Hi Nemo
After a few days shopping and snorkeling at Tioman, we headed south to rendezvous with our friend Barry who built a sistership to us, called Twocan. We met on an island (Sibu) on our way to Singapore and visited for a couple of days. Barry and crew are headed across to Miri, Borneo, then eastward to the Pacific Islands and finally they plan to go to Fiji.

                                             Twocan sailing into the harbor on Sibu Island
We cleaned the bottom while anchored in Sibu and got ready for the second big challenge of this leg (the first was the South China Sea), Singapore harbor. Singapore is by far the world's busiest harbor with ships from everywhere converging on this small city state on the southern end of the Malay Peninsula.
As we approached the harbor the amount of traffic became almost unbelievable. There were literally hundreds of ships in view all the time, many anchored, some underway, some anchoring and some getting underway. There were tugs with tows, pilot boats, supertankers and junk freighters, all moving in a controlled but unpredictable fashion.
This shows our AIS as we moved through the thirty some miles of heavy traffic. This was a really awesome experience as we had never seen so many ships or so many types of ships.
                                              Supertanker head-on (thankfully anchored)

Then the squalls came, and for the next four hours we had low visibility, driving rain and an intermittent chart plotter. The three of us were extremely busy and the day went from exciting and wonderful to just plain hang on and stay alive. We used radar, AIS, chartplotter, computer charts and three sets of eyes. It was a good day to be done with. At the very end of the day we anchored on the west side of Singapore and as we dropped the anchor Vikki saw a strange pink thing that turned out to be a small pod of river dolphins.  None of us had ever seen these in the wild so it was a great end to a harrowing day.

The next day we motored up to Puteri Harbor where we said a sad farewell to our great crew Vikki and picked up our friends David and Noreen who will sail up to Phuket with us.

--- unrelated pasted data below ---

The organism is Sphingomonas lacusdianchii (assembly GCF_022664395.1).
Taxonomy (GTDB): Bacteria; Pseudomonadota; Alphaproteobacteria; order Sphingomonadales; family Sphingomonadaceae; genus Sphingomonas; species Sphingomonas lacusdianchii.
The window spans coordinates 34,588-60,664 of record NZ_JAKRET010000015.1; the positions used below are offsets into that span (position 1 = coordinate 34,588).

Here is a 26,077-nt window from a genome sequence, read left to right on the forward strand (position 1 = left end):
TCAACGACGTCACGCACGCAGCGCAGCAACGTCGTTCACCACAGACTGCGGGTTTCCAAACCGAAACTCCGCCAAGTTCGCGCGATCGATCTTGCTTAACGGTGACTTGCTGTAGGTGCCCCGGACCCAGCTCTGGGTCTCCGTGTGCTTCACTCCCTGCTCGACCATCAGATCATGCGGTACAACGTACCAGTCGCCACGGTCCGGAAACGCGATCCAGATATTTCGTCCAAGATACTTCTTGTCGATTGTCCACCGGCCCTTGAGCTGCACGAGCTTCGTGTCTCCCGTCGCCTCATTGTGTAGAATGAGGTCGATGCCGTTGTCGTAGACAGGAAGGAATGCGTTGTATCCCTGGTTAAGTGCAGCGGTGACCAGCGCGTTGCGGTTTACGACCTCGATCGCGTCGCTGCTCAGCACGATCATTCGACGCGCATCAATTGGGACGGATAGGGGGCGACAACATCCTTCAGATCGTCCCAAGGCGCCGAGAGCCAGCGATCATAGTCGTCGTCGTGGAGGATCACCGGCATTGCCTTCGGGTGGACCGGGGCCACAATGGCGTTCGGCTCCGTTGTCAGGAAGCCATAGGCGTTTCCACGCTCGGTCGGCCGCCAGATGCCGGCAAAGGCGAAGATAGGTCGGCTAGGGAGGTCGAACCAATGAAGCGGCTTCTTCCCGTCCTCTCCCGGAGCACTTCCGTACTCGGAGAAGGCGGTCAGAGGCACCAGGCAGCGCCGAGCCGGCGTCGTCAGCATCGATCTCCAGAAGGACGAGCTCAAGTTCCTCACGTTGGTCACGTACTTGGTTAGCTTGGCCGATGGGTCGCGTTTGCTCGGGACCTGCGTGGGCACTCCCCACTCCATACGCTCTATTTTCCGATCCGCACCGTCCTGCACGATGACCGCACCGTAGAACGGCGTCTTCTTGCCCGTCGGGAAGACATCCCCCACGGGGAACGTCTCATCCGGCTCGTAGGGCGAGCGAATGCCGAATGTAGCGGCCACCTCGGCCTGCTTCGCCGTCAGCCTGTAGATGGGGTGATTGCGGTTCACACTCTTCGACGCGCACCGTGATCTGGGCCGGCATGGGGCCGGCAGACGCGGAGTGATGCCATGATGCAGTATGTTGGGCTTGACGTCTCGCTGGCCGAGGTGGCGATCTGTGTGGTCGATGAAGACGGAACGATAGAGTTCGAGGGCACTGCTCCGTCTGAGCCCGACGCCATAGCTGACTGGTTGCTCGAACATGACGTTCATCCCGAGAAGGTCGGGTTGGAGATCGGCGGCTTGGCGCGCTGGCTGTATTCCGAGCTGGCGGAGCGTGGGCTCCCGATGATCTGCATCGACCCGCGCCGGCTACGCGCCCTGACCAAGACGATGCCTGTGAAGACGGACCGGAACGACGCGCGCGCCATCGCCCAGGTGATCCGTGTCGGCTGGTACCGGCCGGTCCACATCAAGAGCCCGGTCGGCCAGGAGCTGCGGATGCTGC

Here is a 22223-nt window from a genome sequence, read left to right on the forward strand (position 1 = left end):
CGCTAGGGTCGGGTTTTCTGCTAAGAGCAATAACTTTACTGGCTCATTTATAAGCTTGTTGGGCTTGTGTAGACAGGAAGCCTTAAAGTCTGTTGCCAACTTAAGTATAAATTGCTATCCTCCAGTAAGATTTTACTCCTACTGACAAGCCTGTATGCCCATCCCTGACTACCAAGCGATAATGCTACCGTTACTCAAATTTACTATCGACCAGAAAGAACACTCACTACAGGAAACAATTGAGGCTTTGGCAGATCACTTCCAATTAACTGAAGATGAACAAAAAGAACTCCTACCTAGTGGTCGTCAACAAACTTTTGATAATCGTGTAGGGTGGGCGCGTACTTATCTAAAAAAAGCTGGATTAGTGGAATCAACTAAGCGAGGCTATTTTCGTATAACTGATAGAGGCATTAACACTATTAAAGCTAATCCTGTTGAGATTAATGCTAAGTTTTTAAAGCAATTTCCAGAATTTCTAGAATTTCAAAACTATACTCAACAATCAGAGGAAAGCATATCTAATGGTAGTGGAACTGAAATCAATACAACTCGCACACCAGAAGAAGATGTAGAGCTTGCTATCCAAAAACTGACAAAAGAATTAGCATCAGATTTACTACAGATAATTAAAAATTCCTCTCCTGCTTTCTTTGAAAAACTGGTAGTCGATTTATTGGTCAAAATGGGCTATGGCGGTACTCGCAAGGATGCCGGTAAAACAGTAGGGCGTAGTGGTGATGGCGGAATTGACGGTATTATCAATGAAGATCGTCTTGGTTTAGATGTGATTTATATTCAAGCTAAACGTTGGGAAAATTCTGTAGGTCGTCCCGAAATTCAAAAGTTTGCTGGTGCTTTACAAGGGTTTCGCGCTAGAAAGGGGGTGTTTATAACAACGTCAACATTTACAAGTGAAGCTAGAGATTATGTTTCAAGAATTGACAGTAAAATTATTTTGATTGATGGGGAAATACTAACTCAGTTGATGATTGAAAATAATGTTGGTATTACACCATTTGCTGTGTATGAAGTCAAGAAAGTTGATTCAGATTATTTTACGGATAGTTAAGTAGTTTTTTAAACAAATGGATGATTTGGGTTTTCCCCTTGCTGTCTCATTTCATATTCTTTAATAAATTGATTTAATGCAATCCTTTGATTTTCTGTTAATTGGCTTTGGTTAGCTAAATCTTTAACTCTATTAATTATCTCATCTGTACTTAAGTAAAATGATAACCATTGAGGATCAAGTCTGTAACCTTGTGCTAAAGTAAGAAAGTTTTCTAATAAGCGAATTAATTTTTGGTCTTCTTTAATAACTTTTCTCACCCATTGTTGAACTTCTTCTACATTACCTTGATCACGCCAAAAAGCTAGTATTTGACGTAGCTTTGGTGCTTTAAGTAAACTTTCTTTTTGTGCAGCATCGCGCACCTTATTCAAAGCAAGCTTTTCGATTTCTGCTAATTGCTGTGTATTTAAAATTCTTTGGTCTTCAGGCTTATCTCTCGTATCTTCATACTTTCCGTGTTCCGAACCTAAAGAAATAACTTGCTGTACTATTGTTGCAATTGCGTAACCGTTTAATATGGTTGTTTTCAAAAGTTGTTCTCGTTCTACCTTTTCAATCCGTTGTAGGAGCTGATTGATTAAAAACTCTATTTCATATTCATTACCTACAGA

Bye Vikki

 We traveled into Singapore with Vikki and experienced one of the world's great cities. Marvelous architecture, great restaurants and a fascinating blend of cultures from all around the world.
 If you can count the stories on the three towers, you can estimate the length of the "ship" that spans the top of the three towers, pretty impressive.
 The Singapore Flyer's "ferris wheel" cars can be used as dining cars for special dinners or you can just have a drink. The flower-like building to the right is the museum of science.

 Oysters for sale on the waterfront from just south of Quadra Island in British Columbia
 After a quick look around the city, Pat decided we should see the Singapore zoo, and we ended up at the "Rivers of the World" exhibit, quite impressive. They have an excellent manatee exhibit and other tanks as well as a short river cruise by tapirs, capybaras and a jaguar.
 Mekong River catfish with strange placement of it's eyes
 The Gharial is a fish-eating crocodile, look at the long slender snout
 No, pandas do not live in rivers but the zoo has lots and it keeps people coming to the rivers exhibit if there are a couple of pandas there, this giant panda was asleep in the middle of the day
 The red panda is much more active and better looking, but not so famous.
                                   One of the large freshwater tanks in the exhibit

Our bus ride back to the harbor was typical of public transport in Singapore, efficient but crowded.

                                                Crew change at the BIG Hotel with Vikki off to the airport
                                         and David and Noreen getting ready to come to the boat. 

Black line leads to Silver Tern in Puteri Harbour Marina, Johor

 David took this photo from the top deck of Hotel Jen above the marina. They have a swimming pool, spa and bar that cruisers can use while here. Our galley is full of food and we are refueled, ready to take off tomorrow for ports north as we head up the Straits of Malacca. Our next check in port will be Langkawi Island.

No comments:

Post a Comment